To look at the effects of that tasty tomato sauce, we need to consider everything it contains. In most cases, tomato sauce will combine tomatoes with salt, and often with garlic and onion too. So how do cats’ digestive systems cope with those ingredients?

Tomatoes are a bit of a mixed bag. They contain healthy vitamins and minerals. But unripe tomatoes also contain a chemical called solanine, which is toxic to cats. It’s present in any green part of the tomato. And that includes the stems and leaves of any plants you have in your garden.

A cat that nibbles on the leaves of your tomato plant is unlikely to have more than a mild stomach upset. But keeping your plants away from your cat is still a good idea for both of them!

The tomatoes used for tomato sauce will, of course, generally be ripe. So while some solanine may sneak in, it’s unlikely to be present in quantities to cause problems.

Garlic and onion, however, are a different matter. These are commonly added to the tomato sauce on pizza to give it a richer flavor. But together with other vegetables in the Allium family, like chives and leeks, they’re toxic to cats.

Garlic and onions

Garlic and onions

Onion and garlic powder are just as dangerous as the raw vegetables. Garlic is the more toxic of the two, but both should be avoided.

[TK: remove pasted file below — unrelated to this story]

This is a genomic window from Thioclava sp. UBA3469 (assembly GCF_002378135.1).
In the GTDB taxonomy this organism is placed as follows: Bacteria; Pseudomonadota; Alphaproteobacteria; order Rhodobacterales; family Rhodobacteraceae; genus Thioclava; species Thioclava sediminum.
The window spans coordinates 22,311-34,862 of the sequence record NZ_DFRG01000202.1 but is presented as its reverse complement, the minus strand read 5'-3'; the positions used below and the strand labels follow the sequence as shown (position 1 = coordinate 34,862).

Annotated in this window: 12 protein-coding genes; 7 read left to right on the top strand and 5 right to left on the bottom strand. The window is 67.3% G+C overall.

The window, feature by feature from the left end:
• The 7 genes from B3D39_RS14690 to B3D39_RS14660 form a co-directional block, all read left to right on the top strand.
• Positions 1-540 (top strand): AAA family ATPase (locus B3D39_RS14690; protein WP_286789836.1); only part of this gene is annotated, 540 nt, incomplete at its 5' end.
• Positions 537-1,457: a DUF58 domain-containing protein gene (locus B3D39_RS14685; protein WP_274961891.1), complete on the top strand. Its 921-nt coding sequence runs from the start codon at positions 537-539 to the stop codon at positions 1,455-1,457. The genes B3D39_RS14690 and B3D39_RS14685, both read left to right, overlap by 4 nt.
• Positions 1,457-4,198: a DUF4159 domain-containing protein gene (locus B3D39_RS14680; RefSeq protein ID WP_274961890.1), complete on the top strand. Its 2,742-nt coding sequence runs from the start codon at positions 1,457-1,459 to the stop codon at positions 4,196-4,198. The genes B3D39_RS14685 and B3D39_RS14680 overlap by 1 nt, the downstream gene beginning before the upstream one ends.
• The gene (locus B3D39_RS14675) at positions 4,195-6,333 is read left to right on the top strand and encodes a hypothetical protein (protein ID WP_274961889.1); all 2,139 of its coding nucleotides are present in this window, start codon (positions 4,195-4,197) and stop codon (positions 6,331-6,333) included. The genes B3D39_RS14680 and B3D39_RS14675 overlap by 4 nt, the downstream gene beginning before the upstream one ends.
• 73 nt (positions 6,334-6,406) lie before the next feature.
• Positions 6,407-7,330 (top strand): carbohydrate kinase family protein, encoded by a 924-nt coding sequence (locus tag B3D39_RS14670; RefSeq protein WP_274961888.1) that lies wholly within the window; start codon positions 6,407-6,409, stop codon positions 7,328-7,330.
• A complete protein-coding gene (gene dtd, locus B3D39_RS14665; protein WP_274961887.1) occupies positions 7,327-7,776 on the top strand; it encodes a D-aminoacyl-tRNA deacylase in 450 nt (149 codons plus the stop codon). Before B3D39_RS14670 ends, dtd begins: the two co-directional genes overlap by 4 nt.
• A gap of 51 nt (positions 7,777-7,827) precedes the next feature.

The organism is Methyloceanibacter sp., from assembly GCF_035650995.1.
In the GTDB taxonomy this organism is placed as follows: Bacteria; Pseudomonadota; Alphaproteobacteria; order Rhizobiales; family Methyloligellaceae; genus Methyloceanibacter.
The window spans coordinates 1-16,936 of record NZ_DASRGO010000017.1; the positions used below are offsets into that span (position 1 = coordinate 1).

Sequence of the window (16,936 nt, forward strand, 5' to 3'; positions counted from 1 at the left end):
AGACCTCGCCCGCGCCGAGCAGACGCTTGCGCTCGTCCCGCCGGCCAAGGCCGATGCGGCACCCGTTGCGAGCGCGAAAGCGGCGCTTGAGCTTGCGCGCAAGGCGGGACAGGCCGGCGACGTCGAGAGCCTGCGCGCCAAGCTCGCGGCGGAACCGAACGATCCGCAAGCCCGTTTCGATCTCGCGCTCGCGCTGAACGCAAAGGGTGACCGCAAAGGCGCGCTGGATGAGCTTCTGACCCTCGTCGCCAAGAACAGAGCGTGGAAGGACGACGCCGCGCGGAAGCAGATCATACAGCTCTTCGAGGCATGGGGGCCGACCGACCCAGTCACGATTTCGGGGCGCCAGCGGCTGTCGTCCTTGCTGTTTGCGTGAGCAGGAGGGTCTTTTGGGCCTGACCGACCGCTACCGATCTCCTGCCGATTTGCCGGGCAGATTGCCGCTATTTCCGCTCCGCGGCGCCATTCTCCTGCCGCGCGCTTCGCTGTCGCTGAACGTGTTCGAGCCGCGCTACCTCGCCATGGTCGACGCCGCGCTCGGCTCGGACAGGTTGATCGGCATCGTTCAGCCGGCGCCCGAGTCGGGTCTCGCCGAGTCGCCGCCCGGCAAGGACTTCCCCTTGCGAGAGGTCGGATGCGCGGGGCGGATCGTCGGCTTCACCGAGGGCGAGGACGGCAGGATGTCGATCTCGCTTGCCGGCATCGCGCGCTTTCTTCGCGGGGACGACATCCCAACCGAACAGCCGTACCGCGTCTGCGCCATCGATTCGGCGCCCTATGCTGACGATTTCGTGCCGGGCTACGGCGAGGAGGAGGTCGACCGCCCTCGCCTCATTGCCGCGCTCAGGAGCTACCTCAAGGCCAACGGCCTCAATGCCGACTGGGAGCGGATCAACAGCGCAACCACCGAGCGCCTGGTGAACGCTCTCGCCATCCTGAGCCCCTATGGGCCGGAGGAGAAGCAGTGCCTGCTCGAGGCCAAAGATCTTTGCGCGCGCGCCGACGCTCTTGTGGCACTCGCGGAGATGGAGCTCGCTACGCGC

The chemical that’s to blame is something called n-propyl disulfide. This attaches itself to the surface of your cat’s red blood cells. Their body recognises it as an invader and attacks it, in the process breaking down the cells.

Red blood cells carry oxygen around the body, and their loss can lead to anaemia. Your pet may be lethargic, weak and lose their appetite. Other symptoms include pale gums and dark urine, which is colored by the lost red blood cells.

All this means it’s not worth taking a chance feeding your cat pizza with tomato sauce on top. And that goes double for any pizza with onion or garlic included as toppings.

Salt

Salt is added to both the pizza crust and sauce. And if you have any processed meats as toppings, they’ll be high in salt too.

We know that eating too much salt is bad for humans. But does the same apply to cats?

Well, some salt plays an important role in your cat’s diet. The recommended amount is about 21 milligrams per day. But just as with people, too much salt can cause problems. Your cat shouldn’t be eating more than 42 milligrams of it daily.

High levels of salt will upset the delicate balance of electrolytes in your cat’s body. Your cat may be unable to walk normally, they may be sick or have diarrhea, and even have seizures.

These are extremes, but if your cat shows these signs, take them to the vet immediately. Salt toxicity can be treated with an IV drip to rebalance your cat’s electrolytes.

It’s very difficult to know how much salt your cat will be consuming if they eat pizza. But pizza is a salty food, so it’s wise to keep them away from it.